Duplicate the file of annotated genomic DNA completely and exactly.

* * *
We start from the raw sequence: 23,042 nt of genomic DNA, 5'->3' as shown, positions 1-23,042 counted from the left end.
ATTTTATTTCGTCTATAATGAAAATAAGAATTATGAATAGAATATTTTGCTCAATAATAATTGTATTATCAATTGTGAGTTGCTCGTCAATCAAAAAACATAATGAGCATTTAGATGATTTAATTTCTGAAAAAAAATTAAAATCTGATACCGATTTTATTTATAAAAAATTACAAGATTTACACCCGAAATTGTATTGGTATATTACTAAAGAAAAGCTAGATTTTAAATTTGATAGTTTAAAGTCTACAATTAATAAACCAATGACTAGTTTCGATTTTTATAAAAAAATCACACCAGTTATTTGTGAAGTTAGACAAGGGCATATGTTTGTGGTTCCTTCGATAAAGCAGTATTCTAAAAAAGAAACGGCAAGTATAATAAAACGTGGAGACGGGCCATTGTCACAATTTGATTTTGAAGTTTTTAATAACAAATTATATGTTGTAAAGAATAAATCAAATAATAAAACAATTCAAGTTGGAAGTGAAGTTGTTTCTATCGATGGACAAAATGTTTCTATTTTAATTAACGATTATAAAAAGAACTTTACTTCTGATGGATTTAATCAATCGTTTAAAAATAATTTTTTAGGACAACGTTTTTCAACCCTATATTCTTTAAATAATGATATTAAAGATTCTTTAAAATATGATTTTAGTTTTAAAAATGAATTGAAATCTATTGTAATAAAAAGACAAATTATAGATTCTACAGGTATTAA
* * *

We start from the raw sequence: 23,042 nt of genomic DNA, 5'->3' as shown, positions 1-23,042 counted from the left end.
ATTTTATTTCGTCTATAATGAAAATAAGAATTATGAATAGAATATTTTGCTCAATAATAATTGTATTATCAATTGTGAGTTGCTCGTCAATCAAAAAACATAATGAGCATTTAGATGATTTAATTTCTGAAAAAAAATTAAAATCTGATACCGATTTTATTTATAAAAAATTACAAGATTTACACCCGAAATTGTATTGGTATATTACTAAAGAAAAGCTAGATTTTAAATTTGATAGTTTAAAGTCTACAATTAATAAACCAATGACTAGTTTCGATTTTTATAAAAAAATCACACCAGTTATTTGTGAAGTTAGACAAGGGCATATGTTTGTGGTTCCTTCGATAAAGCAGTATTCTAAAAAAGAAACGGCAAGTATAATAAAACGTGGAGACGGGCCATTGTCACAATTTGATTTTGAAGTTTTTAATAACAAATTATATGTTGTAAAGAATAAATCAAATAATAAAACAATTCAAGTTGGAAGTGAAGTTGTTTCTATCGATGGACAAAATGTTTCTATTTTAATTAACGATTATAAAAAGAACTTTACTTCTGATGGATTTAATCAATCGTTTAAAAATAATTTTTTAGGACAACGTTTTTCAACCCTATATTCTTTAAATAATGATATTAAAGATTCTTTAAAATATGATTTTAGTTTTAAAAATGAATTGAAATCTATTGTAATAAAAAGACAAATTATAGATTCTACAGGTATTAA